H. G. Wells called it “an ugly and vicious plant that trailed insidiously among its fellows” (The Wonderful Visit, 1895). In another Wells novel, a Mr. Benshaw uses barbed wire to discourage country walkers from taking shortcuts across his property. “But it was not a very satisfactory sort of barbed wire. He wanted barbed wire with extra spurs, like a fighting cock; he wanted barbed wire that would start out after nightfall and attack passers-by” (Bealby: A Holiday, 1915). Sixty years later came razor wire, designed to lacerate like a knife rather than puncture like a thorn.

There is an unforgettable image of barbed wire in All Quiet on the Western Front (1929). A French soldier, killed by nonstop machine-gun fire, falls into a “cradle” of wire: “His body collapses, his hands remain suspended as though he were praying. Then his body drops clean away and only his hands with the stumps of his arms, shot off, now hang in the wire.”

…time, the destroyer, has begun to pile up rubble. Sharp edges have been blunted, and whole sections have collapsed: periods and places collide, are juxtaposed or are inverted, like strata displaced by the tremors on the crust of an ageing planet. Some insignificant detail belonging to the distant past may now stand out like a peak, while whole layers of my past have disappeared without a trace.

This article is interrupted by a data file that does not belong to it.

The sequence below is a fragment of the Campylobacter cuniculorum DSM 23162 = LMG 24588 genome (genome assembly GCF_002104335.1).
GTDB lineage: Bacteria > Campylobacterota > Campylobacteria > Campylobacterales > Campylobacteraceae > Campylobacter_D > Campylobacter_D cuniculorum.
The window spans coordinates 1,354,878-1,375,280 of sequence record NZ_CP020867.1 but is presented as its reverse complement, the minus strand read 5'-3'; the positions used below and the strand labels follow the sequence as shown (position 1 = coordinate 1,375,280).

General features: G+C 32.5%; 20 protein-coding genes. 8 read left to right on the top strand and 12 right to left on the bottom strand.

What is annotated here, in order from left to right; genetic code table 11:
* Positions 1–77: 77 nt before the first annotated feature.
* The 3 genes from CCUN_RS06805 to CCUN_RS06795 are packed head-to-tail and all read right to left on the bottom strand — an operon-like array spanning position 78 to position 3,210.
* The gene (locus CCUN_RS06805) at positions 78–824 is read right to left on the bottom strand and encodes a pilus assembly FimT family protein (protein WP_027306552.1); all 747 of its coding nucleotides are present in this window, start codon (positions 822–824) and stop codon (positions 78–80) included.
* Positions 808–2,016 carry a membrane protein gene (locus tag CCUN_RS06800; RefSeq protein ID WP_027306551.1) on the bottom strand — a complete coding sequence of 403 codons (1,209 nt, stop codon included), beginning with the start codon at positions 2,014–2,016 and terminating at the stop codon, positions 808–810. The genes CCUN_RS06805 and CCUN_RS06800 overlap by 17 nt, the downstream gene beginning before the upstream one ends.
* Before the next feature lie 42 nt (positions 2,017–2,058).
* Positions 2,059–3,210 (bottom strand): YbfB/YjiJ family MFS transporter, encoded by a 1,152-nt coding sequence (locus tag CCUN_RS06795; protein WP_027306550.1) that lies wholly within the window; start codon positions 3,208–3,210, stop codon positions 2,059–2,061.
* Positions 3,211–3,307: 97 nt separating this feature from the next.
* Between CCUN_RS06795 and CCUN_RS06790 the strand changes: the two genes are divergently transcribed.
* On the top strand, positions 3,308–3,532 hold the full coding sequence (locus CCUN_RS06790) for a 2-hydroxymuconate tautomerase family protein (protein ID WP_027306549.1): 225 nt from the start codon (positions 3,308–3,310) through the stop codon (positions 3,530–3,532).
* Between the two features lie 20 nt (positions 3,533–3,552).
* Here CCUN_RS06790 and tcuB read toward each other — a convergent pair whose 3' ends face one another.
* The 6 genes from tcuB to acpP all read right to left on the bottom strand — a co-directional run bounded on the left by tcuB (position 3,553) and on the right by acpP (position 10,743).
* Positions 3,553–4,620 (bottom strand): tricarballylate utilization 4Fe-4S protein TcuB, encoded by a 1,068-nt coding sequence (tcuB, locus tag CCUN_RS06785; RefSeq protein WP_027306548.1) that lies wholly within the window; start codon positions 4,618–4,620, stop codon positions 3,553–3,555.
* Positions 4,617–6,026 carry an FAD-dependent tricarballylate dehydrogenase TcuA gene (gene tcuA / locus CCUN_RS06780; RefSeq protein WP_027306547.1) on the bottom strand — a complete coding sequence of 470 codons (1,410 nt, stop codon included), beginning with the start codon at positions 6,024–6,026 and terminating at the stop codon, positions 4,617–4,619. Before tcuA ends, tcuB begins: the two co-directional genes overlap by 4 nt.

– Claude Levi-Strauss, Tristes Tropiques (1955)

Memory is like geology for Levi-Strauss, or at least the part of geology that tears down the forms that it built up before. You could call it deconstruction.

This is the perspective of age looking back, aware that continents and monuments have slipped and slid, some sunk out of sight forever. This is not the perspective of forward-looking youth, when the whole world is new and yet to reach its height.

The peak that stands out in memory is a least-likely survivor, grinning idiotically after all others have been worn down to nothing. You strain to remember the face of a loved one and yet can recite every word of the song from Mr. Ed.